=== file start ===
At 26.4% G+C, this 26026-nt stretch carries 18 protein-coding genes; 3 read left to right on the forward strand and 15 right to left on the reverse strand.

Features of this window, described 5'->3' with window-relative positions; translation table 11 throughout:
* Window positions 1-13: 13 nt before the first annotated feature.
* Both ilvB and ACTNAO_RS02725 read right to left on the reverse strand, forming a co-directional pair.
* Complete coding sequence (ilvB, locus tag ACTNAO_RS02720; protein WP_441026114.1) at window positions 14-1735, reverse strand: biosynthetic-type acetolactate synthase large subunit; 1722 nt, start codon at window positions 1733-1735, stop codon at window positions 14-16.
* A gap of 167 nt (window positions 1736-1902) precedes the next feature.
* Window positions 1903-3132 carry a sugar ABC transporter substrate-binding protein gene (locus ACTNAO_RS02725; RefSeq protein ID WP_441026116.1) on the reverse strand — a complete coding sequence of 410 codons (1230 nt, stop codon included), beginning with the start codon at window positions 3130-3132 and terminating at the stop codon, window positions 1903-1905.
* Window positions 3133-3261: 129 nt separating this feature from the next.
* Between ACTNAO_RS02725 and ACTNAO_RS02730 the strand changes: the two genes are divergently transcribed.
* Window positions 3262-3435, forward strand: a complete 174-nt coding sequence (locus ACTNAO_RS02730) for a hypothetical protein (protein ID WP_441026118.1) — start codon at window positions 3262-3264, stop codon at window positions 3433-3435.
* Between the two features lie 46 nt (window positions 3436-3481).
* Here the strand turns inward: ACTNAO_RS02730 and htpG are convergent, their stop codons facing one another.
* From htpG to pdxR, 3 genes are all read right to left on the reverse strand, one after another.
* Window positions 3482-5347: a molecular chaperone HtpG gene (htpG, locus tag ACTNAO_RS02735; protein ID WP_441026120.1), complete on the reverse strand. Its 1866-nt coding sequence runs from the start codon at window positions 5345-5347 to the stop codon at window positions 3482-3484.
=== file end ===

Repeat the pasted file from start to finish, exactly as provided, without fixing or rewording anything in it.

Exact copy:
At 26.4% G+C, this 26026-nt stretch carries 18 protein-coding genes; 3 read left to right on the forward strand and 15 right to left on the reverse strand.

Features of this window, described 5'->3' with window-relative positions; translation table 11 throughout:
* Window positions 1-13: 13 nt before the first annotated feature.
* Both ilvB and ACTNAO_RS02725 read right to left on the reverse strand, forming a co-directional pair.
* Complete coding sequence (ilvB, locus tag ACTNAO_RS02720; protein WP_441026114.1) at window positions 14-1735, reverse strand: biosynthetic-type acetolactate synthase large subunit; 1722 nt, start codon at window positions 1733-1735, stop codon at window positions 14-16.
* A gap of 167 nt (window positions 1736-1902) precedes the next feature.
* Window positions 1903-3132 carry a sugar ABC transporter substrate-binding protein gene (locus ACTNAO_RS02725; RefSeq protein ID WP_441026116.1) on the reverse strand — a complete coding sequence of 410 codons (1230 nt, stop codon included), beginning with the start codon at window positions 3130-3132 and terminating at the stop codon, window positions 1903-1905.
* Window positions 3133-3261: 129 nt separating this feature from the next.
* Between ACTNAO_RS02725 and ACTNAO_RS02730 the strand changes: the two genes are divergently transcribed.
* Window positions 3262-3435, forward strand: a complete 174-nt coding sequence (locus ACTNAO_RS02730) for a hypothetical protein (protein ID WP_441026118.1) — start codon at window positions 3262-3264, stop codon at window positions 3433-3435.
* Between the two features lie 46 nt (window positions 3436-3481).
* Here the strand turns inward: ACTNAO_RS02730 and htpG are convergent, their stop codons facing one another.
* From htpG to pdxR, 3 genes are all read right to left on the reverse strand, one after another.
* Window positions 3482-5347: a molecular chaperone HtpG gene (htpG, locus tag ACTNAO_RS02735; protein ID WP_441026120.1), complete on the reverse strand. Its 1866-nt coding sequence runs from the start codon at window positions 5345-5347 to the stop codon at window positions 3482-3484.